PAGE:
Pi4 Orionis

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π4 Orionis
Orion constellation map.svg
Red circle.svg
Location of π4 Orionis (circled)
Observation data
Epoch J2000.0      Equinox J2000.0 (ICRS)
Constellation Orion
Right ascension  04h 51m 12.36472s[1]
Declination +05° 36′ 18.3723″[1]
Apparent magnitude (V) 3.685[2]
Spectral type B2 III[3]
U−B color index −0.797[2]
B−V color index −0.180[2]
Radial velocity (Rv)23.3[4] km/s
Proper motion (μ) RA: −2.21[1] mas/yr
Dec.: +0.85[1] mas/yr
Parallax (π)3.10 ± 0.18[1] mas
Distance1,050 ± 60 ly
(320 ± 20 pc)
Period (P)9.5191 d
Eccentricity (e)0.03
Periastron epoch (T)2418275.65±10.0
Argument of periastron (ω)
Semi-amplitude (K1)
25.8 km/s
π4 Ori A
Mass10.95±0.97[6] M
Radius9.1[7] R
Luminosity19,726[6] L
Surface gravity (log g)3.59[8] cgs
Temperature21,874±126[7] K
Metallicity [Fe/H]−0.31[8] dex
Rotational velocity (v sin i)38[9] km/s
Age15.4±1.0[10] Myr
Other designations
π4 Ori, 3 Orionis, BD+05°745, FK5 179, HD 30836, HIP 22549, HR 1552, SAO 112142[11]
Database references

Pi4 Orionis4 Ori, π4 Orionis) is a binary star system in the western part of the Orion constellation. It is visible to the naked eye with an apparent visual magnitude of 3.7.[2] Based upon an annual parallax shift of 3.1 mass,[1] it is located roughly 1,050 light years from the Sun.

This is a spectroscopic binary star system with an orbital period of 9.5 days and an eccentricity of 0.03.[5] The primary component is a B-type star with a stellar classification of B2 III.[3] The stellar spectrum of π4 Ori A shows a strong depletion of the element boron.[12] It has nearly 11[6] times the mass of the Sun and 9 times the Sun's radius.[7] The star is 15.4[10] million years old and has a projected rotational velocity of 38 km/s.[9] It shines with 19,726[6] times the solar luminosity from its outer atmosphere at an effective temperature of 21,874 k.[7]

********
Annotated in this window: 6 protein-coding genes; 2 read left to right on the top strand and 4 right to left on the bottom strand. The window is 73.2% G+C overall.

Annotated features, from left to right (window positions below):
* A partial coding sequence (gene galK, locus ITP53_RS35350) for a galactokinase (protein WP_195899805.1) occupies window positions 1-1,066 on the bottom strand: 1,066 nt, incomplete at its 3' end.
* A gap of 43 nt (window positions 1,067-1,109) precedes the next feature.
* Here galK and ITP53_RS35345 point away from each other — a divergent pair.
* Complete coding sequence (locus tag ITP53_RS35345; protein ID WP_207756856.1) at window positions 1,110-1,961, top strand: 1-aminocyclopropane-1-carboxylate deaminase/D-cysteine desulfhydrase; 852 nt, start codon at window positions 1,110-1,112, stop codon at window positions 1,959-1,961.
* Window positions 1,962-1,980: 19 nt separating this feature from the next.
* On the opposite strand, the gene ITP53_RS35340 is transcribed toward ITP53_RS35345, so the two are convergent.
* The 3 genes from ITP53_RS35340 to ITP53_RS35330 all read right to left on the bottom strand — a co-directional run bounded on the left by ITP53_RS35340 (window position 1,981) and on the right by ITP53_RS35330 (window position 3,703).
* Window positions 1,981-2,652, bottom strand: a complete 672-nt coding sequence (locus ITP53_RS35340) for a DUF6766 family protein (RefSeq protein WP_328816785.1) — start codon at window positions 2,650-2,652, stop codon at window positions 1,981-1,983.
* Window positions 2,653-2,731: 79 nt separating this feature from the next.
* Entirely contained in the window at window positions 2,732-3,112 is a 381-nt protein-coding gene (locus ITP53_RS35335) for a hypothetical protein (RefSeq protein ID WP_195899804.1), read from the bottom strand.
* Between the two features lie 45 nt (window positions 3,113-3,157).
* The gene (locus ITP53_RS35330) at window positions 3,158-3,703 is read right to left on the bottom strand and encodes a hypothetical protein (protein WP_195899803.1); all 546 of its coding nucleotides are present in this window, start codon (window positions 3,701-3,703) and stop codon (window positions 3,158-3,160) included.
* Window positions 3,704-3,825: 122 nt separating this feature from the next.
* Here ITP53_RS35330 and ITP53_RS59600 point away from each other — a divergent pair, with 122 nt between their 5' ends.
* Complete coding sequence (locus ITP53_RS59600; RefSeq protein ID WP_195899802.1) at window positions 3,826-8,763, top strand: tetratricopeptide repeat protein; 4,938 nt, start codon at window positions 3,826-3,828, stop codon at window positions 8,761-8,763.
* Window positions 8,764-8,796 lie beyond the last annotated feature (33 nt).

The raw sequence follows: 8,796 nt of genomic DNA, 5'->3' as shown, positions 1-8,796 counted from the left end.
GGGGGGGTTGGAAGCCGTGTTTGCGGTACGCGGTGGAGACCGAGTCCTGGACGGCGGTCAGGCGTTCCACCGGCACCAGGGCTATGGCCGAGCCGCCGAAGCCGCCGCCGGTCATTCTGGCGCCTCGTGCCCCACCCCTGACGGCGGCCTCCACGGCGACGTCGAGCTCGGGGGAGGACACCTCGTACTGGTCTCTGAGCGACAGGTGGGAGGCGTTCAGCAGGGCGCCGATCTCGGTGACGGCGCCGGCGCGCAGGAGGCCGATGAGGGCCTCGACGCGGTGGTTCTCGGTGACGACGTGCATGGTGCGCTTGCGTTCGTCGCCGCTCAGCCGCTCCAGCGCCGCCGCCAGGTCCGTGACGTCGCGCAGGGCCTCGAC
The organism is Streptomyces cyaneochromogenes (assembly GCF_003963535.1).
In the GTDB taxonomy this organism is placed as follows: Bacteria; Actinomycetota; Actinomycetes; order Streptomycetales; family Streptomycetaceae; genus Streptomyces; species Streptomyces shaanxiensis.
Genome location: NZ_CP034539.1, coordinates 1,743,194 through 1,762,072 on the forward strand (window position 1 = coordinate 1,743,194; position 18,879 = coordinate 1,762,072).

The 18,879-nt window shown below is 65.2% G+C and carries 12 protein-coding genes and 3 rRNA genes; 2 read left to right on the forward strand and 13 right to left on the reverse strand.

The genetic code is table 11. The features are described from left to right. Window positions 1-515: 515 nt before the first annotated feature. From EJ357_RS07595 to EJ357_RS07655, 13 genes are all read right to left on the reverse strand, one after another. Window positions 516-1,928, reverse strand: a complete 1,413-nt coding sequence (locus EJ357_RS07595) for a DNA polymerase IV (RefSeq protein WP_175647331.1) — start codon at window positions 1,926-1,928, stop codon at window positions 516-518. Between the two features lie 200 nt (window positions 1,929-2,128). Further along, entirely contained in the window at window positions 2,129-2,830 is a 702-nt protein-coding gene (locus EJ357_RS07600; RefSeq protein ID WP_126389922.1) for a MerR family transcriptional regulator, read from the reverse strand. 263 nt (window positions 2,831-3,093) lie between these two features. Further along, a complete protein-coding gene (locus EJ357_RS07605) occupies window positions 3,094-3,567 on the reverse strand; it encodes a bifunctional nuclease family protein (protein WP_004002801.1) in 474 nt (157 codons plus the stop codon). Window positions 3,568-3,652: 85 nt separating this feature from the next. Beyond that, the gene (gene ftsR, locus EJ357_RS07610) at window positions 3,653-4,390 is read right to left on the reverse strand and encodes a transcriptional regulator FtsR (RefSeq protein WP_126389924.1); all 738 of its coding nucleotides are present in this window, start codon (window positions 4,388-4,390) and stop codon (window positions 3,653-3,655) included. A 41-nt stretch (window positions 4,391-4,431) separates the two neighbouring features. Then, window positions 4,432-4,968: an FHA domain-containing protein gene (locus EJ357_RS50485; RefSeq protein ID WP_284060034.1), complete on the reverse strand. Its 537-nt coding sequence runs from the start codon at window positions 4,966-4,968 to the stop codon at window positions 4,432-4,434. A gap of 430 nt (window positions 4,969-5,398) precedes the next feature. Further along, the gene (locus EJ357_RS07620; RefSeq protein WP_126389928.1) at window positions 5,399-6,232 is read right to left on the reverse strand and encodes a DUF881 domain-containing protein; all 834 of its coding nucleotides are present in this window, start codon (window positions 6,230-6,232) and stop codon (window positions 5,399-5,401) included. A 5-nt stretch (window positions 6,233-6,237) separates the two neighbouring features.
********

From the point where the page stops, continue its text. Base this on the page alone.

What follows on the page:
1. ^ a b c d e f van Leeuwen, F. (2007), "Validation of the new Hipparcos reduction", Astronomy and Astrophysics, 474 (2): 653–664, arXiv:0708.1752, Bibcode:2007A&A...474..653V, doi:10.1051/0004-6361:20078357.
  2. ^ a b c d Oja, T. (August 1985), "Photoelectric photometry of stars near the north Galactic pole. II", Astronomy and Astrophysics Supplement Series, 61: 331–339, Bibcode:1985A&AS...61..331O.
  3. ^ a b Levato, H. (January 1975), "Rotational velocities and spectral types for a sample of binary systems", Astronomy and Astrophysics Supplement Series, 19: 91–99, Bibcode:1975A&AS...19...91L.
  4. ^ Wilson, Ralph Elmer (1953), General Catalogue of Stellar Radial Velocities, Washington: Carnegie Institution of Washington, Bibcode:1953GCRV..C......0W.
  5. ^ a b Pourbaix, D.; et al. (2004), "SB9: The ninth catalogue of spectroscopic binary orbits", Astronomy & Astrophysics, 424 (2): 727, arXiv:astro-ph/0406573, Bibcode:2004A&A...424..727P, doi:10.1051/0004-6361:20041213.
  6. ^ a b c d Hohle, M. M.; et al. (April 2010), "Masses and luminosities of O- and B-type stars and red supergiants", Astronomische Nachrichten, 331 (4): 349, arXiv:1003.2335, Bibcode:2010AN....331..349H, doi:10.1002/asna.200911355.
  7. ^ a b c d Underhill, A. B.; et al. (November 1979), "Effective temperatures, angular diameters, distances and linear radii for 160 O and B stars", Monthly Notices of the Royal Astronomical Society, 189: 601–605, Bibcode:1979MNRAS.189..601U, doi:10.1093/mnras/189.3.601.
  8. ^ a b Soubiran, C.; et al. (June 2010), "The PASTEL catalogue of stellar parameters", Astronomy and Astrophysics, 515: A111, arXiv:1004.1069, Bibcode:2010A&A...515A.111S, doi:10.1051/0004-6361/201014247.
  9. ^ a b Simón-Díaz, S.; Herrero, A. (2014), "The IACOB project. I. Rotational velocities in northern Galactic O- and early B-type stars revisited. The impact of other sources of line-broadening", Astronomy & Astrophysics, 562: A135, arXiv:1311.3360, Bibcode:2014A&A...562A.135S, doi:10.1051/0004-6361/201322758.
  10. ^ a b Tetzlaff, N.; et al. (2011), "A catalogue of young runaway Hipparcos stars within 3 kpc from the Sun", Monthly Notices of the Royal Astronomical Society, 410: 190, arXiv:1007.4883, Bibcode:2011MNRAS.410..190T, doi:10.1111/j.1365-2966.2010.17434.x.
  11. ^ "pi.04 Ori". SIMBAD. Centre de données astronomiques de Strasbourg. Retrieved 2016-11-18.
  12. ^ Kaufer, A. (April 2010), "Observations of light elements in massive stars", Light Elements in the Universe, Proceedings of the International Astronomical Union, IAU Symposium, 268, pp. 317–324, Bibcode:2010IAUS..268..317K, doi:10.1017/S1743921310004291.